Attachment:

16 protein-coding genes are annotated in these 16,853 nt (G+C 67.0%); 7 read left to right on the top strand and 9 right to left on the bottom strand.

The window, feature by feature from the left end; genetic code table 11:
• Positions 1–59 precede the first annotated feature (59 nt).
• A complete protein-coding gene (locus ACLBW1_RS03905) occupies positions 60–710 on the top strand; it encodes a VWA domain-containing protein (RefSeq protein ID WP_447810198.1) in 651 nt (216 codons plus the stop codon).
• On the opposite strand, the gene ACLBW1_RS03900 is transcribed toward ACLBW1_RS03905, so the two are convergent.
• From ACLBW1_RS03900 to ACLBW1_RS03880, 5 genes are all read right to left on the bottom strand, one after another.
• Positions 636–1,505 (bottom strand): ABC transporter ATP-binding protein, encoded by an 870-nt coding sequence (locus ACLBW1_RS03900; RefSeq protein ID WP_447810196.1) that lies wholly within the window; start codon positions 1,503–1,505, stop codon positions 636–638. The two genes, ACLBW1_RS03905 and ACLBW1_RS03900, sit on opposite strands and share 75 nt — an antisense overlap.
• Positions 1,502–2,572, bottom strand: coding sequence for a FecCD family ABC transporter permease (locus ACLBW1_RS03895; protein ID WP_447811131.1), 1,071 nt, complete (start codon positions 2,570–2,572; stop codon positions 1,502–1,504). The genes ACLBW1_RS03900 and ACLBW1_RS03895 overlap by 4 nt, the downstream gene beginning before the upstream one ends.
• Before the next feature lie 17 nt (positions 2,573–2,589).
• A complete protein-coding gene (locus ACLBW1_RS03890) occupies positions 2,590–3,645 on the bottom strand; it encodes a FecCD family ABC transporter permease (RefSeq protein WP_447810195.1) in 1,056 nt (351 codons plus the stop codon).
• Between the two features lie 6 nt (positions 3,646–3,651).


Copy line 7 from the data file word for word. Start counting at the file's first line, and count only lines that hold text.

• Positions 636–1,505 (bottom strand): ABC transporter ATP-binding protein, encoded by an 870-nt coding sequence (locus ACLBW1_RS03900; RefSeq protein ID WP_447810196.1) that lies wholly within the window; start codon positions 1,503–1,505, stop codon positions 636–638. The two genes, ACLBW1_RS03905 and ACLBW1_RS03900, sit on opposite strands and share 75 nt — an antisense overlap.